Saeid Ebrahim, Quality Systems & Statistical Techniques Manager, BioTeknica, is often asked about validating processes. Below he shares some important considerations.
Q: I can’t fully verify the output of each process and need to provide objective evidence that the process has been validated with a high degree of assurance. How do I validate my process when I’m not even sure what “high degree of assurance” means?
A: The 21 CFR820.75 (a) (Process Validation) states:
Where the results of a process cannot be fully verified by subsequent inspection and test, the process shall be validated with a high degree of assurance and approved according to established procedures. The validation activities and results, including the date and signature of the individual(s) approving the validation and where appropriate the major equipment validated, shall be documented.
The challenge that many life science manufacturers now face is to establish what is meant by a high degree of assurance. Since 100% verification is not possible in many cases, typically, statistical technique is a powerful tool to use in the determination of the sample plan required to provide a high degree of assurance. We need to define and select a Sampling Plan that is representative of the entire population of each lot being produced.
Before we get there though, there are a couple of steps that need to be taken.
First, we typically help our clients to establish the quality characteristic in question to be tested as an output of a process with a clear inspection/test method that has been validated. The characteristic could be either a variable or an attribute (pass/fail).
Second, a risk-based approach is taken to establish the severity of the failure associated with the characteristic in question. This is typically done in a pFMEA (Process Failure Mode Effect Analysis) document.
Finally, we establish the sampling plan required to validate the process. Knowing the severity will help us to define the Reject Quality Level (RQL), which in turn will help to establish the Sampling Plan. Passing the acceptance criteria for such a sampling plan provides objective evidence that the process has been validated with a high degree of confidence.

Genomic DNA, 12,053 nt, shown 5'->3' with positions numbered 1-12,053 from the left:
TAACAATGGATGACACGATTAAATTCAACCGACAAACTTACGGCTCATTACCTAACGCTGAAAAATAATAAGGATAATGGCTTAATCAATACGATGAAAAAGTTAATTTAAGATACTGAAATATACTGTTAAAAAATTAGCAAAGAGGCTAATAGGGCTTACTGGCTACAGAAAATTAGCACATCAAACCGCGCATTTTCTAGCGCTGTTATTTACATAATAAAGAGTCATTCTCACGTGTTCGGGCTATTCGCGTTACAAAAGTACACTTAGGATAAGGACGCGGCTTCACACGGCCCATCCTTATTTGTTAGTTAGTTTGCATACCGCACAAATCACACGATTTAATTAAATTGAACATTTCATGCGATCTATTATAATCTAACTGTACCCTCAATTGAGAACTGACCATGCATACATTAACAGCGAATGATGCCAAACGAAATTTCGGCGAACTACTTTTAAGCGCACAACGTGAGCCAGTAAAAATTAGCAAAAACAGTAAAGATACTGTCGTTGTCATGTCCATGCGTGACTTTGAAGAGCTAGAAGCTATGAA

Over the years, on numerous occasions, BioTeknica has helped clients with process validation (Performance Qualification–PQ) for products such as guidewires. On several occasions, the clients were about to outsource the product, and our expertise was needed to validate the products produced by the external manufacturers. For example, let’s say a tip diameter couldn’t exceed 0.013 inches.
An initial step would be to help the client identify the characteristic and determine the severity level and Reject Quality Level (RQL). Per the client’s established procedure for statistical technique, RQL for a variable and nominal process output with a severity of 1 is defined as 20% with 95% confidence level. Based on the example’s established procedure, this sample size provides the following protection: AQL = 1.9%, RQL.05 = 20% with 95% confidence. (One can say with 95% confidence that the process is at least better than RQL of 20%, i.e., less than 20% defects.) The sampling plan associated with this RQL as per this example is n=15, Ppk≥0.49. (Ppk is the Process Performance index that tells how well a process is producing around the target specification.) Once the protocol is executed, the data is analyzed using Minitab or JMP or other available software to calculate the Ppk.
In this case, let’s say we would agree to produce three lots to capture all sources of variations and demonstrate reproducibility. If all three lots passed such acceptance criteria, one could draw the conclusion that the process has been validated with a high degree of confidence.
We have helped many clients successfully complete PQs in their projects. If you have any comments or questions for Saeid or if you’d like to submit a different question for any of our SMEs, please click on Ask a BioTeknica SME. Our BioTeknica Subject Matter Experts (SMEs) will gladly share their insights.